Dirs. Guillaume and Stephane Malandrin. Belgium-France-Holland. 2007. 103 mins
When an Olympic-level Belgian diver played by Cecile De France emerges from a coma, elements from several film genres - all of them interesting - seem out to get her in Hand of the Headless Man. De France's sober, nuanced performance anchors a story whose potent tone of apprehension stems from harsh emotional violence, potential imaginary elements and a cinematic knack for drawing the eeriness out of its striking locations.
Although this isn't the sort of film that makes anybody rich, parts of it are richly memorable - it's a tense, moody mystery which has sold well for Wild Bunch internationally prior to its French debut and could reap modest awards for daring distributors and festival programmers.
Crafted by the brothers Stephane and Guillaume Malandrin, Hand... is a quantum leap past Guillaume's I Don't Care if Tomorrow Never Comes (2006) and offers a denouement as effective as his award-winning short Raconte.
Hand's opening scene at a swim meet in Amsterdam is shot and edited with such skill that viewers are quickly conditioned to accept almost anything that happens in an increasingly bizarre, always-troubling narrative universe.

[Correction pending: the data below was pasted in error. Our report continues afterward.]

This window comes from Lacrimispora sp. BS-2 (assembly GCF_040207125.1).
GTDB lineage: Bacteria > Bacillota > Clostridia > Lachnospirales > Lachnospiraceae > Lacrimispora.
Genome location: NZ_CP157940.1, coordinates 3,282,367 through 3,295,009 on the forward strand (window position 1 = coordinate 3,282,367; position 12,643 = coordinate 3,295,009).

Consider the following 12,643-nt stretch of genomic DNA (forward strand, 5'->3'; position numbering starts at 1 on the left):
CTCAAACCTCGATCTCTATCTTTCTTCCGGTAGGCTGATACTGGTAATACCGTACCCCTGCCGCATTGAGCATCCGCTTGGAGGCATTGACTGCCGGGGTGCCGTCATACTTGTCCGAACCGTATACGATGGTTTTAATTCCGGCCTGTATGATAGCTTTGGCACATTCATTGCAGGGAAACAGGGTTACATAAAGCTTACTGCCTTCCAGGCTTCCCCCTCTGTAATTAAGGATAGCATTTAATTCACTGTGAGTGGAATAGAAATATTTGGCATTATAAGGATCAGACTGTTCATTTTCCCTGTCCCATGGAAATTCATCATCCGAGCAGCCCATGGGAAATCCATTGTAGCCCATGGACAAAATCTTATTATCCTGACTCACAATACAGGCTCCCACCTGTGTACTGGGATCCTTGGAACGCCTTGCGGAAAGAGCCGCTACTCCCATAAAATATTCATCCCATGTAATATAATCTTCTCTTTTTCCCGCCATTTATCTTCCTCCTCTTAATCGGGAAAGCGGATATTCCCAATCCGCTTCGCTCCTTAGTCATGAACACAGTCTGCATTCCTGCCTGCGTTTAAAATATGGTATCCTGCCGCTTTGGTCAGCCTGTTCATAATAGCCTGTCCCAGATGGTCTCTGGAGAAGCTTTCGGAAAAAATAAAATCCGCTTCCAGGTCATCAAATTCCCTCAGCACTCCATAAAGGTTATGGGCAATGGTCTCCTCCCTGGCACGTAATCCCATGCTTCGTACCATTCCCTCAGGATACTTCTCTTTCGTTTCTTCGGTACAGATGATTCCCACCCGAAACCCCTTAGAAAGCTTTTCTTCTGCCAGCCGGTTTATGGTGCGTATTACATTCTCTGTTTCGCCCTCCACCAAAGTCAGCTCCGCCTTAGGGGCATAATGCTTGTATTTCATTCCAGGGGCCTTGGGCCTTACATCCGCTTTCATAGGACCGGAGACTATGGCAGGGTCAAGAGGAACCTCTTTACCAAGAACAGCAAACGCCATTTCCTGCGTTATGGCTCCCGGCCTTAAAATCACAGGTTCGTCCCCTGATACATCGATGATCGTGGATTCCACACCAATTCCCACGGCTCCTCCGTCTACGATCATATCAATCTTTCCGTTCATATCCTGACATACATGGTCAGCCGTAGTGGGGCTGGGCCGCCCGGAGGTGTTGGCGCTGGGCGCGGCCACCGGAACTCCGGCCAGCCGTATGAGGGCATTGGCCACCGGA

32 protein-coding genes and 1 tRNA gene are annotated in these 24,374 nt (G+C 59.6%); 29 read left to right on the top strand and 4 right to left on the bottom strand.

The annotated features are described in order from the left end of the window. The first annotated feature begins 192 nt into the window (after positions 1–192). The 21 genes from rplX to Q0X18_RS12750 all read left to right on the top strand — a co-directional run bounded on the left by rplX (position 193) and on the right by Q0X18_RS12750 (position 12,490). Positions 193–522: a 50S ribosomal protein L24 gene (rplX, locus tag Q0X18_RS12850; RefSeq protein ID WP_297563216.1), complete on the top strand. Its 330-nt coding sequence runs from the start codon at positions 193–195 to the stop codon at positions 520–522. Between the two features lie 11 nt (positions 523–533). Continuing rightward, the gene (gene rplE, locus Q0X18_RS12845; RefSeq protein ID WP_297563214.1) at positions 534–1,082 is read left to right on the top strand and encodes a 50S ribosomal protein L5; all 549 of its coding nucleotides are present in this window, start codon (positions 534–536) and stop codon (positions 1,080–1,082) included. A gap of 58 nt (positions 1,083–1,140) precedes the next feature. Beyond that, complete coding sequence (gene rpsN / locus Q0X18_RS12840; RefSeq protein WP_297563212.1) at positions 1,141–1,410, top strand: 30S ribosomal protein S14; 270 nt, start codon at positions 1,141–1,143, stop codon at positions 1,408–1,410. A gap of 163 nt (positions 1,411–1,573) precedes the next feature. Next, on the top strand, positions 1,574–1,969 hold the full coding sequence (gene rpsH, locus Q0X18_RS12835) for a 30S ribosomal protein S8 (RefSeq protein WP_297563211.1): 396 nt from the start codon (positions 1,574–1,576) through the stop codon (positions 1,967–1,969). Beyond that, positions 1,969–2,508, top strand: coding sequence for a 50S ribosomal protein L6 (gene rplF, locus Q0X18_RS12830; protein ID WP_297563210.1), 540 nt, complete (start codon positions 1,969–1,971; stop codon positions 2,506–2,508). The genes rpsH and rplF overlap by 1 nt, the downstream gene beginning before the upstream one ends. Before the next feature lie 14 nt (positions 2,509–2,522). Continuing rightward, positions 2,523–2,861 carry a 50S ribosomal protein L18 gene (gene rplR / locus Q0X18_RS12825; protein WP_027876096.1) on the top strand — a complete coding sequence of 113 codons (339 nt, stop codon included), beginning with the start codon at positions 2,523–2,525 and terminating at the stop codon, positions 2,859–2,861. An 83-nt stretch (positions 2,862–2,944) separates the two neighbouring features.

High-diver Eva (De France) trains with monastic devotion under demanding coach Peter (Ulrich Tukur), who is also her father. She is close to her older brother Mathias (Lanners), a former swim champion himself who is now as lumpy and unfit as she is lean and athletic. These days, Mathias fashions sculptures and has a show of his work slated for the cavernous interior of the imposing Koekelberg Cathedral in Brussels. Mathias and Peter have been mutually disgusted with each other for years, and their brief interactions quickly devolve into contempt laced with menace.
When Eva awakens from her coma, she can't get Mathias to answer her phone calls. A doctor with a very dark sense of humour has warned Eva to stay out of the water for a while and to take it easy. He also cautions that she may experience memory disturbances.
Eva clearly recalls leaving her beloved cat with Mathias before leaving for the meet. But now there's no cat and no brother. Meanwhile, two thugs - one without a hand - stalk and corner Eva with unnerving authority.
Peter forces his daughter to start swimming laps immediately, but Eva can't shake the idea that her father doesn't really want what's best for her. As Francois Truffaut once wrote: 'Where is one better off than in the bosom of one's family' Absolutely anywhere!'
Jeff Mercelis's pleasingly discordant score bolsters the film's sustained aura of unease.
La Parti Production
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Marc Van Warmerdam
Guillaume and Stephane Malandrin
Anne Laure Guegan
Cecile De France
Tamar van den Dop